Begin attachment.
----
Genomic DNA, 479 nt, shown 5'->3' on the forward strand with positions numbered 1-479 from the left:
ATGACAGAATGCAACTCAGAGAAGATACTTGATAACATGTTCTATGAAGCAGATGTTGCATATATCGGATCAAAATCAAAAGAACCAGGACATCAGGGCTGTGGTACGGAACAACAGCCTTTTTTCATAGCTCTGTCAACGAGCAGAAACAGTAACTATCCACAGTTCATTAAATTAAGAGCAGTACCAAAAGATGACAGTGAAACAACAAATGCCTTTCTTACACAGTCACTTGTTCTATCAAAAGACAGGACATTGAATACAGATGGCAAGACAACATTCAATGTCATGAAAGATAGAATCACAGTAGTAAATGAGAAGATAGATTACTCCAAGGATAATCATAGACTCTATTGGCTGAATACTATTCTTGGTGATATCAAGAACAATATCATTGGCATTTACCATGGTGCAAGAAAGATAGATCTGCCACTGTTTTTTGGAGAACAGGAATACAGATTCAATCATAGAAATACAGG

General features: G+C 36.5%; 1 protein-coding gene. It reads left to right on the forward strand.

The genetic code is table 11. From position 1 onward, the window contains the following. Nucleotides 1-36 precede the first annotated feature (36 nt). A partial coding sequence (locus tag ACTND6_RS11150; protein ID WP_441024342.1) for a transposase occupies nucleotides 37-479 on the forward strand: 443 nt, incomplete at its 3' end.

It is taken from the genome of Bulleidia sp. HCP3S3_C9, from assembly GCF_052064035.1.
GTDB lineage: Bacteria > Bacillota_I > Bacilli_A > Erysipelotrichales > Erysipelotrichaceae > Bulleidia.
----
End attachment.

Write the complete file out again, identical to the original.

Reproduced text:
Genomic DNA, 479 nt, shown 5'->3' on the forward strand with positions numbered 1-479 from the left:
ATGACAGAATGCAACTCAGAGAAGATACTTGATAACATGTTCTATGAAGCAGATGTTGCATATATCGGATCAAAATCAAAAGAACCAGGACATCAGGGCTGTGGTACGGAACAACAGCCTTTTTTCATAGCTCTGTCAACGAGCAGAAACAGTAACTATCCACAGTTCATTAAATTAAGAGCAGTACCAAAAGATGACAGTGAAACAACAAATGCCTTTCTTACACAGTCACTTGTTCTATCAAAAGACAGGACATTGAATACAGATGGCAAGACAACATTCAATGTCATGAAAGATAGAATCACAGTAGTAAATGAGAAGATAGATTACTCCAAGGATAATCATAGACTCTATTGGCTGAATACTATTCTTGGTGATATCAAGAACAATATCATTGGCATTTACCATGGTGCAAGAAAGATAGATCTGCCACTGTTTTTTGGAGAACAGGAATACAGATTCAATCATAGAAATACAGG

General features: G+C 36.5%; 1 protein-coding gene. It reads left to right on the forward strand.

The genetic code is table 11. From position 1 onward, the window contains the following. Nucleotides 1-36 precede the first annotated feature (36 nt). A partial coding sequence (locus tag ACTND6_RS11150; protein ID WP_441024342.1) for a transposase occupies nucleotides 37-479 on the forward strand: 443 nt, incomplete at its 3' end.

It is taken from the genome of Bulleidia sp. HCP3S3_C9, from assembly GCF_052064035.1.
GTDB lineage: Bacteria > Bacillota_I > Bacilli_A > Erysipelotrichales > Erysipelotrichaceae > Bulleidia.